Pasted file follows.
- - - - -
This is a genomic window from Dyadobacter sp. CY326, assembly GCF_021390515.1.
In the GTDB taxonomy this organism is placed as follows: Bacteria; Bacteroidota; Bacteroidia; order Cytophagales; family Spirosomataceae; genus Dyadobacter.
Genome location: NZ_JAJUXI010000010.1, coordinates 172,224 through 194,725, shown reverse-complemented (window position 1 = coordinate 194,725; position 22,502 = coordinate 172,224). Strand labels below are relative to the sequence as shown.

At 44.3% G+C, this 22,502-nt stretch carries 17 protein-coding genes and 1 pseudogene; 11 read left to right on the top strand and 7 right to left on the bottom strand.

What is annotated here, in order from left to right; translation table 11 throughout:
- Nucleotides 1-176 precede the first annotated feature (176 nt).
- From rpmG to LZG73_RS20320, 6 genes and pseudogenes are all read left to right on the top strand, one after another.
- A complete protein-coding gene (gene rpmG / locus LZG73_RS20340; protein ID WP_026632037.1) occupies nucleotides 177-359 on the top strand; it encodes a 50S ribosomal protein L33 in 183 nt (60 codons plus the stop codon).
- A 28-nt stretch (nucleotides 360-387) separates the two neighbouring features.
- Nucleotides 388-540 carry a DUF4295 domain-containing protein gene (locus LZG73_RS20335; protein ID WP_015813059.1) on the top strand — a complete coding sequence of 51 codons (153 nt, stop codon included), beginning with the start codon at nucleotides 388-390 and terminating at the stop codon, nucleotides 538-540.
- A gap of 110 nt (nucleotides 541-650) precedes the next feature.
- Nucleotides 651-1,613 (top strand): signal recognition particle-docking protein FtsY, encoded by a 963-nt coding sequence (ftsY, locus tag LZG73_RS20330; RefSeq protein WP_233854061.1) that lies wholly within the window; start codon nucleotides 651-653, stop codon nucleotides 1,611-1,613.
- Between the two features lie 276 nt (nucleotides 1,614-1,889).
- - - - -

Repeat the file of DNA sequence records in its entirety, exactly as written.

This is a genomic window from Dyadobacter sp. CY326, assembly GCF_021390515.1.
In the GTDB taxonomy this organism is placed as follows: Bacteria; Bacteroidota; Bacteroidia; order Cytophagales; family Spirosomataceae; genus Dyadobacter.
Genome location: NZ_JAJUXI010000010.1, coordinates 172,224 through 194,725, shown reverse-complemented (window position 1 = coordinate 194,725; position 22,502 = coordinate 172,224). Strand labels below are relative to the sequence as shown.

At 44.3% G+C, this 22,502-nt stretch carries 17 protein-coding genes and 1 pseudogene; 11 read left to right on the top strand and 7 right to left on the bottom strand.

What is annotated here, in order from left to right; translation table 11 throughout:
- Nucleotides 1-176 precede the first annotated feature (176 nt).
- From rpmG to LZG73_RS20320, 6 genes and pseudogenes are all read left to right on the top strand, one after another.
- A complete protein-coding gene (gene rpmG / locus LZG73_RS20340; protein ID WP_026632037.1) occupies nucleotides 177-359 on the top strand; it encodes a 50S ribosomal protein L33 in 183 nt (60 codons plus the stop codon).
- A 28-nt stretch (nucleotides 360-387) separates the two neighbouring features.
- Nucleotides 388-540 carry a DUF4295 domain-containing protein gene (locus LZG73_RS20335; protein ID WP_015813059.1) on the top strand — a complete coding sequence of 51 codons (153 nt, stop codon included), beginning with the start codon at nucleotides 388-390 and terminating at the stop codon, nucleotides 538-540.
- A gap of 110 nt (nucleotides 541-650) precedes the next feature.
- Nucleotides 651-1,613 (top strand): signal recognition particle-docking protein FtsY, encoded by a 963-nt coding sequence (ftsY, locus tag LZG73_RS20330; RefSeq protein WP_233854061.1) that lies wholly within the window; start codon nucleotides 651-653, stop codon nucleotides 1,611-1,613.
- Between the two features lie 276 nt (nucleotides 1,614-1,889).